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WINTER 201017: So what do you think is the single most important attribute a great keeper must possess?BW: People like Jennings and Shilton are very calm. 'Keepers need to be great actors, upon their stage, the penalty box. Even though inside you are dying a thousand deaths, thinking why the hell have I chosen to be a goalie. Every one of us thinks that way when we go to stand in that goal. You look around and think how the hell can they not score? So a built-in presence is vital. He's only young but Joe Hart seems to have it. There's a bit of the Schmeichel about him. He shouts at people who have much more experience than him and I like that. He's a real communicator. I was quick and agile and daft as a brush at diving at people's feet. I capitalised on everything that worked for me. And he's doing the same. You need to concentrate for 90 or 96 minutes. His alertness is excellent because if you don't expect the unexpected you will be made to look silly.: You were famous for risking life and limb, diving at people's feet. How has that skill developed since your day?BW: It hasn't! I didn't miss a single game in 1970-71. If I played today like I did then, I wouldn't last half a season. These days, players see you coming, they nudge it past you and leave a leg trailing for a penalty and 99 per cent of the time, the goalie gets sent off as well. It's a joke. Why do the authorities not have the sense to understand what's happening. The goalie's being brave. The striker's being cunning. You are putting your life on the line. It was a skill that was particularly close to my heart. Consequently, it's a talent which is now missing out of the goalkeeper's armoury.: There's been talk of Almunia or Arteta qualifying to play for England? You benefited from a change in the rules allowing you to play for Scotland, so should they benefit today?BW: Absolutely not. Of course they shouldn't play for England just because they've been here a few years. It was different for me. My mother and father were both Scottish as were their parents. They moved south for work and I was born in Derbyshire. But I had a kilt for heaven's sake! My great uncle was chairman of Glasgow Rangers. I played for England schoolboys with the likes of Nobby Stiles, yet my dad wouldn't watch me play against Scotland. If your mother and father move countries to look for work, you should be able to represent their country of origin. If they had moved to Hong Kong, does that mean I should only be allowed to play for China? Of course not. But that's as far as it should go. I don't think it should stretch to grandparents.: You're approaching 70 years of age. Shouldn't you be reaching for the slippers and a pipe rather than planning to cycle more than 1,000 miles in a fortnight? BW: I should be, but it's not really my style. We need more than £3 million every year. That way the Willow Foundation can continue to provide 1,500 special days a year for the recipients and their families. Before our daughter Anna died, she recognized there were all these amazing children's charities as well as support for the elderly. But for the age group 16 to 40 there was no charity that was doing things like this. Since we started, we've provided more than 7,000 special days and at the last count, we'd raised about £14 million. Next year I'll be entering my 71st year so we're linking that with the Arsenal double in '70-'71. I am going to start at Hampden Park, take in Ibrox and Celtic Park, then head for 20 Premier League clubs through the North East, North West, the Midlands, then London. I've got two colleagues with me, two riders. But we will be joined en route at the grounds by some of my old mates. We'll be averaging 70-80 miles a day and at this stage it looks pretty daunting. But I'm already training hard, cycling around 36 miles day. Fingers crossed we make it and we'll raise a minimum of £100,000 but I hope it will be a lot more than that. There'll be some tough times, I'm sure, but it's all for the love of this charity we set up. From raising a few pounds locally, we've grown into a national charity which helps provide much needed time out from the stresses of living with a life-threatening condition. It gives these young people and their families a chance to feel normal and to create happy memories.For more details of how you can help Bob and his team just visit www.willowfoundation.org.uk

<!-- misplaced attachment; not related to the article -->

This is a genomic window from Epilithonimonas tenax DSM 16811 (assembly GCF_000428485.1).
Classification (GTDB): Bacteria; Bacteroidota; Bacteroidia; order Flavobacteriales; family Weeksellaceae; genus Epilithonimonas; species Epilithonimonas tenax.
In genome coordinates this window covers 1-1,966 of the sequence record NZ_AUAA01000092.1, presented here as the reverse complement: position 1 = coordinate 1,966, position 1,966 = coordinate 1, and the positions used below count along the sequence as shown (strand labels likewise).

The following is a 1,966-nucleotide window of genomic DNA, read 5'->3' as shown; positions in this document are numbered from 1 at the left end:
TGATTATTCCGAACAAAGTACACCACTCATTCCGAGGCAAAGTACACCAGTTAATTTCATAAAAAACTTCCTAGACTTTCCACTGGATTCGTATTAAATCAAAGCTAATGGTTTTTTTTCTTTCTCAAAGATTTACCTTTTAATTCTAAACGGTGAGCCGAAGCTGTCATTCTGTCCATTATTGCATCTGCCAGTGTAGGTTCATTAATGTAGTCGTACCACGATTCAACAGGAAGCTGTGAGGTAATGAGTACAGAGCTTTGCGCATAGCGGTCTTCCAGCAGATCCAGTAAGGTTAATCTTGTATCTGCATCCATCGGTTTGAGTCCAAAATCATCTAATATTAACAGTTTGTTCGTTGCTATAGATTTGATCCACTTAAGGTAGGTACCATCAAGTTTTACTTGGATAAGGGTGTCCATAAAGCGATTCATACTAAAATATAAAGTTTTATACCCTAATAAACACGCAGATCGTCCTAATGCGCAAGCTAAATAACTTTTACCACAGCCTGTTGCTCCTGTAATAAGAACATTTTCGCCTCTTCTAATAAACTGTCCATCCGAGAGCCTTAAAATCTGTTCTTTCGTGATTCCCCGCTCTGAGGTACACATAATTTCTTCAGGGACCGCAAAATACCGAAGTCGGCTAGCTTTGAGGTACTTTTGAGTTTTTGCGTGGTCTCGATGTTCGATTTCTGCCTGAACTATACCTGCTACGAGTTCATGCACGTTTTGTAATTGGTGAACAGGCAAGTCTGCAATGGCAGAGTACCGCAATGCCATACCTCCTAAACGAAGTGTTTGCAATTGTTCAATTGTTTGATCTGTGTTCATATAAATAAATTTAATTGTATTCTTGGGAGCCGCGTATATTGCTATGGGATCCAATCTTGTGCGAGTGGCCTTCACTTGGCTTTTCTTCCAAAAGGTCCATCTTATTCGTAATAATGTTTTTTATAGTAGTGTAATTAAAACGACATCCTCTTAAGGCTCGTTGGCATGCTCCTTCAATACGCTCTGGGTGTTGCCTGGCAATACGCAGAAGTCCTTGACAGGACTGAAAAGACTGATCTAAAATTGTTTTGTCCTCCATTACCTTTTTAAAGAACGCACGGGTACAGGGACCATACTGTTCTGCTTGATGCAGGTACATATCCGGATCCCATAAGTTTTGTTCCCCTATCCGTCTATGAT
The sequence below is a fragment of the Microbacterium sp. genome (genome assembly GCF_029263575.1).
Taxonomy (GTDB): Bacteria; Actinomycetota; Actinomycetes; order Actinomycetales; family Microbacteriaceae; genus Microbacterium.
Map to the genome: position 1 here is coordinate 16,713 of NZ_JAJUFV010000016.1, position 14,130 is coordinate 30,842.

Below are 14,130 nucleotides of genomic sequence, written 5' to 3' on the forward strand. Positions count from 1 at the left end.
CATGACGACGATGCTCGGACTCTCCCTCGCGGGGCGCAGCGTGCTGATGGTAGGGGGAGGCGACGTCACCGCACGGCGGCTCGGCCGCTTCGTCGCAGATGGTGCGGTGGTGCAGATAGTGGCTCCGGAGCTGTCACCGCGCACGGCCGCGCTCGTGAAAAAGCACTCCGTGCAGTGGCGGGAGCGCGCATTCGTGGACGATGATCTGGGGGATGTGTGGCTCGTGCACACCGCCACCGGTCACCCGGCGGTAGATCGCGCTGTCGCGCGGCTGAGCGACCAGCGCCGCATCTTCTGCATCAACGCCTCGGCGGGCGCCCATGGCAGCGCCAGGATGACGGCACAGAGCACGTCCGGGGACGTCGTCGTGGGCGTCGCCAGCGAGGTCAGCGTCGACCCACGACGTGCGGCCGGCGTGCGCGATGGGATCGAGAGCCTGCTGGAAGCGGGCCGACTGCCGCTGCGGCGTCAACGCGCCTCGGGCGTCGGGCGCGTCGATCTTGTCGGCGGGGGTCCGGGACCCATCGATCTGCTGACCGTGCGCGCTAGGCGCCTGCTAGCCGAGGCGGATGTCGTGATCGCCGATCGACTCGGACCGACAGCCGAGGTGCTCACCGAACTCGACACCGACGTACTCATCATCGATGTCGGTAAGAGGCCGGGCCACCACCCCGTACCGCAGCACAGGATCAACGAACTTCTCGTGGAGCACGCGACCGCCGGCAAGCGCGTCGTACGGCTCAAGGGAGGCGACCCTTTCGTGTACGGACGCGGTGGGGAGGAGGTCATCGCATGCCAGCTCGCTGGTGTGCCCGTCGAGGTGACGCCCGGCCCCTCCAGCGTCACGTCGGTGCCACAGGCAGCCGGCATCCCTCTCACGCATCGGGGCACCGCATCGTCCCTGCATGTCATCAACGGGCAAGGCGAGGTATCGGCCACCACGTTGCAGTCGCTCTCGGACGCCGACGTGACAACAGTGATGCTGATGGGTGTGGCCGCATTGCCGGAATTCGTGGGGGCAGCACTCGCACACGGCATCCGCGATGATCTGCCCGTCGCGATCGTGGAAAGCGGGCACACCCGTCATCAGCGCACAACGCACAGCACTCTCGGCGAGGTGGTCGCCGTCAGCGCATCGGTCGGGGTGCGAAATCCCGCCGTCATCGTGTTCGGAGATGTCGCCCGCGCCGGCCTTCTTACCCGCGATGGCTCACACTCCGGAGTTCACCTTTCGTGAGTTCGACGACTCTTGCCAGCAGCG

BUSINESS BUSINESS BUSINESS BUSINESS BUSINESS BUSINESS BUSINESSThe business In the most ground-breaking intervention in modern-day football, goal-line technology is almost certain to be in place for the 2014 World Cup finals in Brazil. World football bosses bowed to almost universal pressure following the controversial 'goal' disallowed by referee Jorge Larrionda when Frank Lampard's shot against Germany was clearly proved by television replays to have crossed the line.Sepp Blatter, president of world federation FIFA, said that the debate on technology had to be reopened after the fiasco over England's 'goal that wasn't' against Germany in Bloemfontein in the 2010 World Cup finals second round.He said: "It is obvious that after the experiences so far in this World Cup it would be nonsense for the [law-making] International Board not to reopen the file on technology at its business meeting to be held in July in Cardiff."Blatter revealed that he had apologised for refereeing blunders to the national associations of both England and Mexico.However, he insisted that the reopened debate on technology extended only to goal-line fact and not to 'judgement' calls such as the offside error which saw Mexico go down 1-0 to Argentina in their own second-round clash. Argentina went on to win decisively by 3-1 just as Germany had beaten England conclusively by 4-1.The International Board had considered two forms of goal-line technology, but both had inherent problems. A Hawk-Eye system was camera-based and Blatter said: "This was not 100 per cent efficient because there can be moments when maybe a goalkeeper's body is in the way, so the camera cannot see the ball."Different conceptA different concept had been developed in Munich by Cairos and Adidas, using a microchip in the ball. However this was both highly expensive and generated commercial complications which had yet to be resolved.Experiments had proved inconclusive and, in the meantime, the IFAB had sanctioned the Europa League experiment with an extra assistant referee alongside each goal, the pet project of UEFA's French president Michel Platini.Events in Bloemfontein forced the issue back on to the agenda as well as into FIFA's own discussions about improving match control (refereeing).He said: "It's an ongoing process within FIFA and we will come out in October or November with a new model to improve the standard of refereeing. We have already spent $40m on our referee assistance programmes. Now we will start a new concept of how to improve match control in high level competitions. Something has to be changed."Goal-line technologyPlatini warns against goal-line technologyHowever, despite the apparent warming of Blatter to such technology, his UEFA counterpart president Michel Platini has claimed introducing goal-line technology will lead to "PlayStation football".Platini, who is pushing for two extra assistant referees behind the goal-line at games, said football had to help match officials gain more respect.Football's law-makers last week took the first step towards introducing goal-line technology but speaking on a visit to Glasgow in October, Platini told www.scottishfa.co.uk: "Then we will have PlayStation football."He added: "One referee is not enough, not in the modern era where you have 20 cameras. It is unfair: the cameras can see everything but the referee only has one pair of eyes. Every time he makes a mistake, those cameras are there to focus on it."It is why for the past 10 years I have asked to change the job of the referee, to help improve the situation and to give the referees better support."The referee has to be helped by the clubs, the fans, by players, by the media and also by the authorities - everyone has a responsibility. It is why we have added two assistants for Champions League games this season."It is a logical step with so many cameras that can pick up incidents: the more eyes there to assist the referee, the better the chance of spotting those incidents."Platini attended the Old Firm derby at Parkhead where he watched Rangers win 3-1 - though Celtic disputed crucial decisions by referee Willie Collum, who was later subjected to death threats for his part in Celtic's defeat to their arch rivals.18WINTER 2010